the age of vapor

the age of vapor

A combination of hundreds of wayward investment professionals released into the general population, continually rising fossil fuel costs, and government and NGO-funded research has made the 2000s the most prolific era in history for the development of vaporware alternative-energy solutions.  And when they rely on wind power, we usually post them here.  Like most folks who spend their most happy times on the water, we’re big fans of anything that might cut down the pollution that infects every inch of waterway in the industrial world.

We’ve been updating you on the Kiteship and Skysails stuff since they first came out in 2006 or so, we featured the coffee-delivering cargo schooner when she made her maiden voyage, and we’ll continue to attempt to showcase some of these clever ideas when they come around.

But we’re sure skeptical, especially when new ideas seem to have no substance behind them beyond a few pretty pictures and a website, and when they make all sorts of claims without any hard data beyond the contact info for their investment officer.

Mainstream media suckers like CNN and the news sites that parrot them eat this shit up, but as sailors, we can dig deeper and understand the issues better — And so we should.

So let’s take a look at the latest in the Green Armada: B9 Shipping’s vapor fleet of three masted cargo ships, the first of which is slated for launching in 2012.  The company’s stated objective is to provide cargo ships powered by sails along with bio-diesel generators in developing nations where the ships relatively tiny size (3000 DWT) and slow speed might be useful in moving low-value cargo around.  The development team, led by a guy with the unlikely name David Surplus, has aligned itself with a pile of maritime industry partners that all have largely undefined roles in the new venture.  Humphries Yacht Design is a partner, B9 claims that Wolfson will provide tank testing of the hulls, and claims a pile of other companies as ‘partners’ in a 100 meter long boat that is meant to be launched in a year but that only seems to exist in the most basic sketch.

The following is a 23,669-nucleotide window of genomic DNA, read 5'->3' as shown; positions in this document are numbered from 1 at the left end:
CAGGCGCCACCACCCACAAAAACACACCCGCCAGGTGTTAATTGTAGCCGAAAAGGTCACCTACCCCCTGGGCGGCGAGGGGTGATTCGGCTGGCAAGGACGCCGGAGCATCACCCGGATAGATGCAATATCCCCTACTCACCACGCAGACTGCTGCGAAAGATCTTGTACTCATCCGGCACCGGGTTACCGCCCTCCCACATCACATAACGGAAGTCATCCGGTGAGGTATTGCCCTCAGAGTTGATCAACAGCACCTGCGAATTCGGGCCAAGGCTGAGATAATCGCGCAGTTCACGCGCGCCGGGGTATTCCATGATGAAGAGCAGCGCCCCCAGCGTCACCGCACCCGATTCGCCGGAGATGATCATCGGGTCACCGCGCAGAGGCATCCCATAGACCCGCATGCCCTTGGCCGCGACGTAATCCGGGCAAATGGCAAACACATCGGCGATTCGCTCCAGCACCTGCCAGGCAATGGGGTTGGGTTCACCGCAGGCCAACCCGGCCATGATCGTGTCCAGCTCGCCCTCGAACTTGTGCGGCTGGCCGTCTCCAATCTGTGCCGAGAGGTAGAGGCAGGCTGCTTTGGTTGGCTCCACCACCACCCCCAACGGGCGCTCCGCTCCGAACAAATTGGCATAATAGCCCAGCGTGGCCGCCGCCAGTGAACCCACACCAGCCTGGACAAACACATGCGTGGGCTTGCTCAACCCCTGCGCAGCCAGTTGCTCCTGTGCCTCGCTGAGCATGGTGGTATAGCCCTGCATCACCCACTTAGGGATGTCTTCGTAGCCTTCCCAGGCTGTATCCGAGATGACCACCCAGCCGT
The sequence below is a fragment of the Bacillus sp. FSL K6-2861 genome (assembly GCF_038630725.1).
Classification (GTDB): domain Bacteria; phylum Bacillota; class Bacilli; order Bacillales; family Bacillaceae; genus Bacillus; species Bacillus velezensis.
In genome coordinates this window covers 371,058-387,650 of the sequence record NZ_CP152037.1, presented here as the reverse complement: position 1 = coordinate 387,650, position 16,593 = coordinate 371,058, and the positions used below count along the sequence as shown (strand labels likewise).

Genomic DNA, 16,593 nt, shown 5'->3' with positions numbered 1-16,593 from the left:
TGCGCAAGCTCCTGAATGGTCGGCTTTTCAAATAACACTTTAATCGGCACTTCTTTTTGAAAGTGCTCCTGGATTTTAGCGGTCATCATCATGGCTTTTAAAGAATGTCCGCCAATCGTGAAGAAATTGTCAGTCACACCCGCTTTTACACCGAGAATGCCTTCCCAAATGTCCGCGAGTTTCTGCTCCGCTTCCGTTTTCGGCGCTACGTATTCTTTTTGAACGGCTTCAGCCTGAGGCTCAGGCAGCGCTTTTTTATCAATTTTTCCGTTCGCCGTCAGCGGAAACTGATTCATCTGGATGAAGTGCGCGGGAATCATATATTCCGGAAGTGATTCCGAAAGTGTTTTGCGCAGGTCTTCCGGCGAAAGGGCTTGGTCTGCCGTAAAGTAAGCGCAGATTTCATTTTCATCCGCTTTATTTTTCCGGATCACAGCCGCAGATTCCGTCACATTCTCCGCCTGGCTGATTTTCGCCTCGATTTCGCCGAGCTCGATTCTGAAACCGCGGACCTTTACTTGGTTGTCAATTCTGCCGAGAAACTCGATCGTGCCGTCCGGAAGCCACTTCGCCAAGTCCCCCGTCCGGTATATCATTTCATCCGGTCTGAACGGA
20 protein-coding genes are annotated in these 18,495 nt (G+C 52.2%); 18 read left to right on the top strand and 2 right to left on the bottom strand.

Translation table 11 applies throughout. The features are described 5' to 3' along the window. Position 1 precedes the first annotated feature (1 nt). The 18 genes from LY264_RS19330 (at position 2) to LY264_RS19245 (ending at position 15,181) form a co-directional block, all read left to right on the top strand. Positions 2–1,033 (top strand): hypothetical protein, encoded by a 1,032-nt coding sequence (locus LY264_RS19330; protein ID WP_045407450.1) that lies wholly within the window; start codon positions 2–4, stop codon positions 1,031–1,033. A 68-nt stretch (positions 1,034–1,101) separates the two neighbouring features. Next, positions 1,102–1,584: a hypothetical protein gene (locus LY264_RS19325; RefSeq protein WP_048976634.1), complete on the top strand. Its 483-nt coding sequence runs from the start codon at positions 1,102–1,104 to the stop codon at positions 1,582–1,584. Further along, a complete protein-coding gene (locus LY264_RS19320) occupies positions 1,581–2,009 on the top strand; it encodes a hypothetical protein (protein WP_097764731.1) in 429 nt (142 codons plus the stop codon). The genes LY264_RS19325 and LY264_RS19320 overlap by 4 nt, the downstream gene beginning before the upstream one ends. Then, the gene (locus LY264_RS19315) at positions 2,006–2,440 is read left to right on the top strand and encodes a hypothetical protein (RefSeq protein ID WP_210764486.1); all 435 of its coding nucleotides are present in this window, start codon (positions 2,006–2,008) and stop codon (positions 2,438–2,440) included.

But there are bigger problems than even the seeming lack of motion on the impending launch of of a project that somehow convinced the major news networks that it was for real, and that’s the fact that the ultimate sustainability of the project doesn’t seem to be addressed anywhere.

The boat seems to have ripped off Tom Perkin’s Maltese Falcon sail systems for starters – the most technologically advanced sail handling system ever designed that cost some 50 million dollars to create  – on a boat bigger and far more heavily loaded than the Falcon.  But there’s no mention of the Falcon and no details on the rig.  The site is quick to show cool promo photos of Humphries-designed boats like the steel Aviva and Open60 Kingfisher, but there’s no design to be found.  They claim that the project will have Skysail kites as well, again with no detail or explanation.  Is this going to be an even remotely feasible solution to move 3000 tons of sugar cane from one island to another?   We think not.  And while we’re the last ones to discourage innovation in the use of sails for commercial purposes, we don’t think that grandiose but unsupportable claims in the mainstream press help that cause much at all.

If you want to put together a pile of corporate sponsors to fund a cool technologically advanced sailing test bed for sail cargo development, more power to you.  But don’t pretend you’re doing something that makes economic sense to anyone.  Create solutions instead of looking for web traffic, or call this kind of exercise what the more cynical of us would:  A stunt.

We’ll be happy to see you prove us wrong, but it ain’t likely. Here’s the B9 Shipping promo video: